Jason Green -- Evercore -- Analyst

Okay, thank you.

David P. Singelyn -- Chief Executive Officer

Thanks Jason.

Operator

Thank you. Our next question comes from the line of Nick Joseph with Citi. Please proceed with your question.

Nick Joseph -- Citigroup -- Analyst

Thanks. Maybe just following up on that, I know a lot of the deliveries are back-end loaded, but has the build out going so far versus expectations in terms of overall cost versus budget and then the delivery timing?

Christopher C. Lau -- Chief Financial Officer

Yeah. In terms of the direct cost of the vertical build and horizontal build where we're right in line with what we originally budgeted, we probably underestimated (technical difficulty) has been allocated over a smaller number as we grow the platform and grow the number of houses that we're building, then a long-term issue. So, we're running probably at about 4% and 4.5% soft costs. And I think once we're at it, the right cadence of deliveries will be somewhere in the 2.5% to 3%.

Nick Joseph -- Citigroup -- Analyst

Thanks. And then, the delivery timing is as expected so far?

Christopher C. Lau -- Chief Financial Officer

Yeah, a little slower because of some of the rain, but pretty close to what we expected.

Nick Joseph -- Citigroup -- Analyst

Thanks. And you walked through the yields, but from a resident demand perspective, has lease up going to the ones that have already delivered versus the rest of your stabilized portfolio? In other words, you talked about the premium yield, is it more cost driven or is it rent and margin driven?

John E. Corrigan -- Chief Operating Officer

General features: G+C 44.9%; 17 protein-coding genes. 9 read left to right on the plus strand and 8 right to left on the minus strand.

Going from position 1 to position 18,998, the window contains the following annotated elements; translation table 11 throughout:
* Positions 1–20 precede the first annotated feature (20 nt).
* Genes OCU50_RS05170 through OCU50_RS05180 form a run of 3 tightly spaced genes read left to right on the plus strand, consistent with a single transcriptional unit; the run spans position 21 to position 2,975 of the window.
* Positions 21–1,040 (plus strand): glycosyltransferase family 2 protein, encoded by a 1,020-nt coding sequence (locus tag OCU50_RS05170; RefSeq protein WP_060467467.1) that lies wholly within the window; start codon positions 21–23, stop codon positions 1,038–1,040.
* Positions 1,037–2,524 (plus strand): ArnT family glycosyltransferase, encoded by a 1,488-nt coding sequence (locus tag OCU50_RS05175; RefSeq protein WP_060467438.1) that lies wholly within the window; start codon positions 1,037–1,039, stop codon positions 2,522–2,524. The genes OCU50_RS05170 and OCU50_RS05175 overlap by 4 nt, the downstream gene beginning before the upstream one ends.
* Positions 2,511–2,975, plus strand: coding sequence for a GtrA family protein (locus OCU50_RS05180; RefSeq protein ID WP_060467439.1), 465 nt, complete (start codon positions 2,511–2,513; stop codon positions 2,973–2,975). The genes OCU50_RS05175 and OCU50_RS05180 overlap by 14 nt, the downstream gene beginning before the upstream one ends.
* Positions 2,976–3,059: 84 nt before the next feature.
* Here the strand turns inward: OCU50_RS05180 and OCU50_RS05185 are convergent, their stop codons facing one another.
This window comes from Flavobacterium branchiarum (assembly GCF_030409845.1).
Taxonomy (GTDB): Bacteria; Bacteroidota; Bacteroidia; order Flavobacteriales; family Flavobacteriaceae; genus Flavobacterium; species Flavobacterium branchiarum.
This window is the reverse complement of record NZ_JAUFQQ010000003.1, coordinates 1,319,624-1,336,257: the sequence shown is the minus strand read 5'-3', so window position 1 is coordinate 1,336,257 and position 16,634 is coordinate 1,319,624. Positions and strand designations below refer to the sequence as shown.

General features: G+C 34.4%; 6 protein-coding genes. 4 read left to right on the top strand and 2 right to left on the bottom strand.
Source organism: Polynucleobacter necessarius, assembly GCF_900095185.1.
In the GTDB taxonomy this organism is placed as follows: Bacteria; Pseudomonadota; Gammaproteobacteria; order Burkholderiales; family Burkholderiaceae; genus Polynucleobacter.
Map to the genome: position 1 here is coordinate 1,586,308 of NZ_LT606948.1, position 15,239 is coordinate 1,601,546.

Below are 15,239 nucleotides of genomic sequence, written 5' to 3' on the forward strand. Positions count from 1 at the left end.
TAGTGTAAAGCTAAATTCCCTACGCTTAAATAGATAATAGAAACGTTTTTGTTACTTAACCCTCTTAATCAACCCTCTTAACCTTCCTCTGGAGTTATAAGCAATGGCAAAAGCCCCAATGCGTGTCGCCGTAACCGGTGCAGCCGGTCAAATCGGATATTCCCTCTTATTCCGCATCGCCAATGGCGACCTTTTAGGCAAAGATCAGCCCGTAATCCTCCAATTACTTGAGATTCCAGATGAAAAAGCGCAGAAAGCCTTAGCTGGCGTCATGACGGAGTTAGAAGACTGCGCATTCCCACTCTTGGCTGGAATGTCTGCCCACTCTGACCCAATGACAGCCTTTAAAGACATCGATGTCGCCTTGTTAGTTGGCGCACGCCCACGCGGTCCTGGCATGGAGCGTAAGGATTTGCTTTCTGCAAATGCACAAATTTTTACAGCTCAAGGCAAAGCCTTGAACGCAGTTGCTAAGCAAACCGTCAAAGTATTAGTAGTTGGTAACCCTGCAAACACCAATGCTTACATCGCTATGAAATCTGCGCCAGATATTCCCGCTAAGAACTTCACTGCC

It's both. But in general, we're leasing them at or slightly above our pro forma rents. But we're not really pushing the rents on the initial rent up. So, I think we'll have some room for it moving up in the future.

Nick Joseph -- Citigroup -- Analyst

Thanks.

Christopher C. Lau -- Chief Financial Officer

Thanks, Nick.

Operator

Thank you. Our next question comes from the line of Shirley Wu with Bank of America Merrill Lynch. Please proceed with your question.

Shirley Wu -- Bank of America Merrill Lynch -- Analyst

Good morning, guys. Thanks for taking the question. So, on R&M and turn costs, you mentioned slightly higher costs for preventative measures. So, could you give us a little bit on how much that incremental is for this year and what's being done for the home?

David P. Singelyn -- Chief Executive Officer

Well, I'll talk about the program. I'll let Chris give the numbers. Back in late 2017, we initiated, what I call, Phase 2 of our in-house maintenance program and that really is exterior maintenance of the homes which we can do when the house is occupied or unoccupied and that's basically I would say 60% to 70% of it is exterior painting and trim, including staining decks and that type of thing. There's some landscaping involved and then just other exterior maintenance.

Christopher C. Lau -- Chief Financial Officer

And then, Shirley, it's Chris. Probably the best quantification that I could give you, if you go back to some of our comments from last quarter, just kind of a regular way (ph) cost to maintain increase we're expecting kind of on a full-year basis of 4% to 5% increase. And then if we talk about last quarter, the majority of our preventative maintenance program is going to be going into the CapEx line item. And on a full year basis, we see that running kind of close to 9% or so, so you can squeeze the difference there and see the component that's related to the preventative maintenance program.

Shirley Wu -- Bank of America Merrill Lynch -- Analyst